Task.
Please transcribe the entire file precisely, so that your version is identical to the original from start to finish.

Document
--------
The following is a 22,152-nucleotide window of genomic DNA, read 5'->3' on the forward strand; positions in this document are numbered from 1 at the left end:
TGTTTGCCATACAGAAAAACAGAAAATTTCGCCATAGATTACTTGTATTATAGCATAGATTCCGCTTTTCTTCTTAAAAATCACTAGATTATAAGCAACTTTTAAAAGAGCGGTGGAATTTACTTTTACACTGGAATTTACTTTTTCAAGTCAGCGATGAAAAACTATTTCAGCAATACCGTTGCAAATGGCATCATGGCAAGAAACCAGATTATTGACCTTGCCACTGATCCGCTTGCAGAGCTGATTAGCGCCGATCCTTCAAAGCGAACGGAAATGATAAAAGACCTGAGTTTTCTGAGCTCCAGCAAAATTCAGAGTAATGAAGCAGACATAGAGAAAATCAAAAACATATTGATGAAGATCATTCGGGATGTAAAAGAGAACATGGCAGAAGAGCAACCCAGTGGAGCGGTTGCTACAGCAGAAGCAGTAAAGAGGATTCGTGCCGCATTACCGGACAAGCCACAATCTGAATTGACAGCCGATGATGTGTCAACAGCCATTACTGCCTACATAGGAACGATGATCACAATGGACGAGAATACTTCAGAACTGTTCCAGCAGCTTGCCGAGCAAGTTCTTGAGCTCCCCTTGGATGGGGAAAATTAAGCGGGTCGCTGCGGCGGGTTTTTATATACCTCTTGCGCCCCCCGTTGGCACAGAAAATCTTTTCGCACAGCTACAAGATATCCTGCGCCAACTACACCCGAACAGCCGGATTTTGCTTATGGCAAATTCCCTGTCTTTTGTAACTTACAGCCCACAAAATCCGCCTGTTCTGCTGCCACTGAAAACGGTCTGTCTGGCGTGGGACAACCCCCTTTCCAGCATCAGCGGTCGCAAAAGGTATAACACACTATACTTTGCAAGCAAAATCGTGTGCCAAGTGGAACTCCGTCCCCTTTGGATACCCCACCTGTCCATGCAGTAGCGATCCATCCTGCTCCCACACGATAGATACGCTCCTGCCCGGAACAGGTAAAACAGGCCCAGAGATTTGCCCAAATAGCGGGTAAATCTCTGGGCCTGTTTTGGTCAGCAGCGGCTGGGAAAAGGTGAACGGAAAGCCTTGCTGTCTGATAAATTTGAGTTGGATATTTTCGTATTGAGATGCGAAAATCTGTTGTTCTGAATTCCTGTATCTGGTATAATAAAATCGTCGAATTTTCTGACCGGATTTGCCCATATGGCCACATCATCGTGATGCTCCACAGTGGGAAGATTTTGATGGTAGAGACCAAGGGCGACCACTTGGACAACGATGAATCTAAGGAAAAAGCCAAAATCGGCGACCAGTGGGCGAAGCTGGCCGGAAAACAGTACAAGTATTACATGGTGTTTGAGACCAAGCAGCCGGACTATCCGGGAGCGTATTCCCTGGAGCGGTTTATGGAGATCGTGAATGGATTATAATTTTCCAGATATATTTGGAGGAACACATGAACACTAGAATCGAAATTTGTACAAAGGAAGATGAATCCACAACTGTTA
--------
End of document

The following is a 22,152-nucleotide window of genomic DNA, read 5'->3' on the forward strand; positions in this document are numbered from 1 at the left end:
TGTTTGCCATACAGAAAAACAGAAAATTTCGCCATAGATTACTTGTATTATAGCATAGATTCCGCTTTTCTTCTTAAAAATCACTAGATTATAAGCAACTTTTAAAAGAGCGGTGGAATTTACTTTTACACTGGAATTTACTTTTTCAAGTCAGCGATGAAAAACTATTTCAGCAATACCGTTGCAAATGGCATCATGGCAAGAAACCAGATTATTGACCTTGCCACTGATCCGCTTGCAGAGCTGATTAGCGCCGATCCTTCAAAGCGAACGGAAATGATAAAAGACCTGAGTTTTCTGAGCTCCAGCAAAATTCAGAGTAATGAAGCAGACATAGAGAAAATCAAAAACATATTGATGAAGATCATTCGGGATGTAAAAGAGAACATGGCAGAAGAGCAACCCAGTGGAGCGGTTGCTACAGCAGAAGCAGTAAAGAGGATTCGTGCCGCATTACCGGACAAGCCACAATCTGAATTGACAGCCGATGATGTGTCAACAGCCATTACTGCCTACATAGGAACGATGATCACAATGGACGAGAATACTTCAGAACTGTTCCAGCAGCTTGCCGAGCAAGTTCTTGAGCTCCCCTTGGATGGGGAAAATTAAGCGGGTCGCTGCGGCGGGTTTTTATATACCTCTTGCGCCCCCCGTTGGCACAGAAAATCTTTTCGCACAGCTACAAGATATCCTGCGCCAACTACACCCGAACAGCCGGATTTTGCTTATGGCAAATTCCCTGTCTTTTGTAACTTACAGCCCACAAAATCCGCCTGTTCTGCTGCCACTGAAAACGGTCTGTCTGGCGTGGGACAACCCCCTTTCCAGCATCAGCGGTCGCAAAAGGTATAACACACTATACTTTGCAAGCAAAATCGTGTGCCAAGTGGAACTCCGTCCCCTTTGGATACCCCACCTGTCCATGCAGTAGCGATCCATCCTGCTCCCACACGATAGATACGCTCCTGCCCGGAACAGGTAAAACAGGCCCAGAGATTTGCCCAAATAGCGGGTAAATCTCTGGGCCTGTTTTGGTCAGCAGCGGCTGGGAAAAGGTGAACGGAAAGCCTTGCTGTCTGATAAATTTGAGTTGGATATTTTCGTATTGAGATGCGAAAATCTGTTGTTCTGAATTCCTGTATCTGGTATAATAAAATCGTCGAATTTTCTGACCGGATTTGCCCATATGGCCACATCATCGTGATGCTCCACAGTGGGAAGATTTTGATGGTAGAGACCAAGGGCGACCACTTGGACAACGATGAATCTAAGGAAAAAGCCAAAATCGGCGACCAGTGGGCGAAGCTGGCCGGAAAACAGTACAAGTATTACATGGTGTTTGAGACCAAGCAGCCGGACTATCCGGGAGCGTATTCCCTGGAGCGGTTTATGGAGATCGTGAATGGATTATAATTTTCCAGATATATTTGGAGGAACACATGAACACTAGAATCGAAATTTGTACAAAGGAAGATGAATCCACAACTGTTA